Wealthy nations called to helpGlobal poverty hits harder than tsunami [Archives:2005/813/Front Page]

February 3 2005

By Peter Willems
Yemen Times Staff

A report sponsored by the United Nations released last Monday said it is possible that 500 million people living in poverty can improve their living conditions and lives of millions of mothers and children can be saved in the next 10 years if more aid is provided by the wealthiest nations.

Investing in Development, a 3,000 page report put together by 265 experts, said that up to now the goals set five years ago by the United Nations have not been reached. The millennium development goals for 2015, established at the UN Millennium Summit in 2000, included reducing the one billion people living on $1 a day by half, improving education, reducing child and maternal mortality, reversing the spread of HIV/AIDS and cutting by half the number of people living without clean water and basic sanitation.

“The system is not working right now, let's be clear,” said Jeffrey Sachs, the lead author of the report and head the Earth Institute at Columbia University. “The overwhelming reality on our planet is that impoverished people get sick and die for lack of access to basic practical means that could help keep them alive and do more than that – help them achieve livelihoods and escape from poverty.”

The report recommended that well-governed poor nations should be viewed as “fast-track” countries and be able to acquire an increase in aid for development in 2005 and initiate a poverty-reduction plan.

Yemen, along with Ethiopia, Mauritania, Mali, Ghana and Burkina Faso, was mentioned in the report as a possible candidate to receive more aid.

Yemen has been listed as one of the world's 30 least developed countries. According to the United Nations, roughly a third of the Yemenis, and around two-thirds of those living in rural areas, do not have access to drinking water. Due to the lack of well-developed healthcare, over one in 10 children die before the age of five. More than 45% of the 19 million Yemenis live on less than $2 a day.

The report said that the financial support required to carry out the plan determined in 2000 is available among the world's wealthiest nations. It estimates that the economies of the wealthy countries are worth $30 trillion, as the United States takes up $12 trillion. In 1970, those nations agreed to donate 0.7% of their gross domestic product (GDP) to assist development in poverty-stricken areas. Up to now, only five countries have followed through on their commitments, while six other nations have promised to match the targets they set by 2015. Even though the United States has increased providing aid in recent years, it now only contributes around 0.15% of its GDP.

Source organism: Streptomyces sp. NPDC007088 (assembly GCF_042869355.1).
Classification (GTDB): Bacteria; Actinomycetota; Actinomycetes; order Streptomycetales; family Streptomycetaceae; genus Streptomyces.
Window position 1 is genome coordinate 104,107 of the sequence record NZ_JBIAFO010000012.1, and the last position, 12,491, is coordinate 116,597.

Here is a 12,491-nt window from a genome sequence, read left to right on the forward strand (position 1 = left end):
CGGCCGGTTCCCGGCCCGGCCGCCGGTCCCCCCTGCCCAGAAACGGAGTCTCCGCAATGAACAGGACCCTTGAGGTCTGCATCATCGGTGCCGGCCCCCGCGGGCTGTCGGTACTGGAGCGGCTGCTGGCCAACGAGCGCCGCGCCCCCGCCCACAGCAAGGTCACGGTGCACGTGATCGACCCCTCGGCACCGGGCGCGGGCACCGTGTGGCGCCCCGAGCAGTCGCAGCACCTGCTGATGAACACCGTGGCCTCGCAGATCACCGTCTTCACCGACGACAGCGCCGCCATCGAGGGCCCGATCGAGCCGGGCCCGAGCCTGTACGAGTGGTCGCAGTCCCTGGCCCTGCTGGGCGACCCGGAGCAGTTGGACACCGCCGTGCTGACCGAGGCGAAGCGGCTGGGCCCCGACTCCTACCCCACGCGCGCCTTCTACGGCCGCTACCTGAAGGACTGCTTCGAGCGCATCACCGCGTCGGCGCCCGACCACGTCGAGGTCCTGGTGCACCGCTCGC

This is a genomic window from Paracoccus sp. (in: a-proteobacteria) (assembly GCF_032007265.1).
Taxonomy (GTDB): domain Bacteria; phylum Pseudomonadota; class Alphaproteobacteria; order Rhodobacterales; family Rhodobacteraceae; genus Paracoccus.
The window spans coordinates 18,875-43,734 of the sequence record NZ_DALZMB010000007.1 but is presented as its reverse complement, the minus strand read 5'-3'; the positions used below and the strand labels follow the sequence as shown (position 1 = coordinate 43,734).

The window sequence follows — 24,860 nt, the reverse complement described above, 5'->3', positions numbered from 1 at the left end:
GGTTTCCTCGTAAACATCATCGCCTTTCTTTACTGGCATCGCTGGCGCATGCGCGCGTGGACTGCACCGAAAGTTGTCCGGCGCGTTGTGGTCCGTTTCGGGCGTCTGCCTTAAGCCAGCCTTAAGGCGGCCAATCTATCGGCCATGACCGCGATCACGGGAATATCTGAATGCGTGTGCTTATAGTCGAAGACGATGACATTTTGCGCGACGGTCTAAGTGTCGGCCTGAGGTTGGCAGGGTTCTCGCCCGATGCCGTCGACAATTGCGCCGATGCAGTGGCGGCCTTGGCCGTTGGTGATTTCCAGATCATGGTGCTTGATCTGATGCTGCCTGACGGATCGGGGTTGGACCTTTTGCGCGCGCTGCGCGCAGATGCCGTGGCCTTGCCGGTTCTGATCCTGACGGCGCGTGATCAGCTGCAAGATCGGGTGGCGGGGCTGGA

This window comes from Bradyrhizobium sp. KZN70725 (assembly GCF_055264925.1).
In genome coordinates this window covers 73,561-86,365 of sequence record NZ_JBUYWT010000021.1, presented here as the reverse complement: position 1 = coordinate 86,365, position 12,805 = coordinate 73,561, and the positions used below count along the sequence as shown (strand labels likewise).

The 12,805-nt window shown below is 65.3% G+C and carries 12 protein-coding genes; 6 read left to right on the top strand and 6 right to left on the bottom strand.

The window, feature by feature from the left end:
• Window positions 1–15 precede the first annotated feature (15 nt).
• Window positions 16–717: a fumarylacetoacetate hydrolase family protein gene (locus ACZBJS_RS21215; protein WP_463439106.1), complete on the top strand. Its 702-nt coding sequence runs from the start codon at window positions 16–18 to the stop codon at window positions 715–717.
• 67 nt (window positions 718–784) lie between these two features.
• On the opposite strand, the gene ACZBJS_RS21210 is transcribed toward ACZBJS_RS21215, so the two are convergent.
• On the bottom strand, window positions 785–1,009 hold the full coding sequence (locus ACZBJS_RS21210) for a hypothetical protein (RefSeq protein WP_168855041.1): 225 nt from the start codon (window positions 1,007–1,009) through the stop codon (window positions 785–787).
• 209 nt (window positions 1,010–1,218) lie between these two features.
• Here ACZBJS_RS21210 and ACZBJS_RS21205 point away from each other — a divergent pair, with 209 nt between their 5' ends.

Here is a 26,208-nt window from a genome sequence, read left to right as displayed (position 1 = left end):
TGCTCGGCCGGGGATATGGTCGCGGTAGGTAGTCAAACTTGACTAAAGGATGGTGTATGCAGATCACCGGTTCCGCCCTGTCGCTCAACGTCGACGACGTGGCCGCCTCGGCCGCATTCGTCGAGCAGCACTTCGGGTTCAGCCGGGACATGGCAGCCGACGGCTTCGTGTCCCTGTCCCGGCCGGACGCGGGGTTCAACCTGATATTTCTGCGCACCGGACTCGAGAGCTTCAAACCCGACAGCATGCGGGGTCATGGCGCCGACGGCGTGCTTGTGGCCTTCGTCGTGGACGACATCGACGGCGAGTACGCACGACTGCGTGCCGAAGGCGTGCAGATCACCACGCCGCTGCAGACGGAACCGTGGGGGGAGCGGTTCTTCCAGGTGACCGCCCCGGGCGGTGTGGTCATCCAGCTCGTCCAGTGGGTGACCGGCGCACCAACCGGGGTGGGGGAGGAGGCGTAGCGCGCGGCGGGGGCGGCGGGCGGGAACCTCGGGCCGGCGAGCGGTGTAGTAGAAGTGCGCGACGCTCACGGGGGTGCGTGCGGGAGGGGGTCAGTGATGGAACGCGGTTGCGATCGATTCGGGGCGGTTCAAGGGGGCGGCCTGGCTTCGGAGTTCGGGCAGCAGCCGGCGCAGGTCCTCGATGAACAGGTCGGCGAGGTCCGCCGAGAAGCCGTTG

The report said, “The required doubling of annual official development assistance to $135 billion in 2006, rising to $195 billion by 2015, pales beside the wealth of high income countries – and the world's military budget of $900 billion a year.”

Some argue that although a boost in foreign aid is important, other measures need to be taken for the goals of 2015 to be reached.

“More aid will make a difference, but in some countries money does not solve all the problems,” said Naji Abu Hatim, Senior Rural Development Specialist at The World Bank based in Yemen. “There are countries that are in need of capacity building to be able to deliver by implementing projects and offering better services to the people.”

Other recommendations in the report include rich nations opening their markets to developing countries, starting a coordinated effort between developed and developing countries to save millions of lives through healthcare development, donor countries assisting scientific research to deal with health, agricultural, energy and climate, and poor countries putting together strategies to improve on good governance and human rights.

Sachs said that simple steps being implemented could make a big difference. “We have the world's eyes focused on the tsunami of the Indian Ocean, but the world continues to overlook the silent tsunami deaths from malaria which take every month the number of people that died in the Asian tragedy,” said Sachs.

“Every month, 150,000 children in Africa, if not more, are dying from the silent tsunami of malaria, a largely preventable and utterly treatable disease.”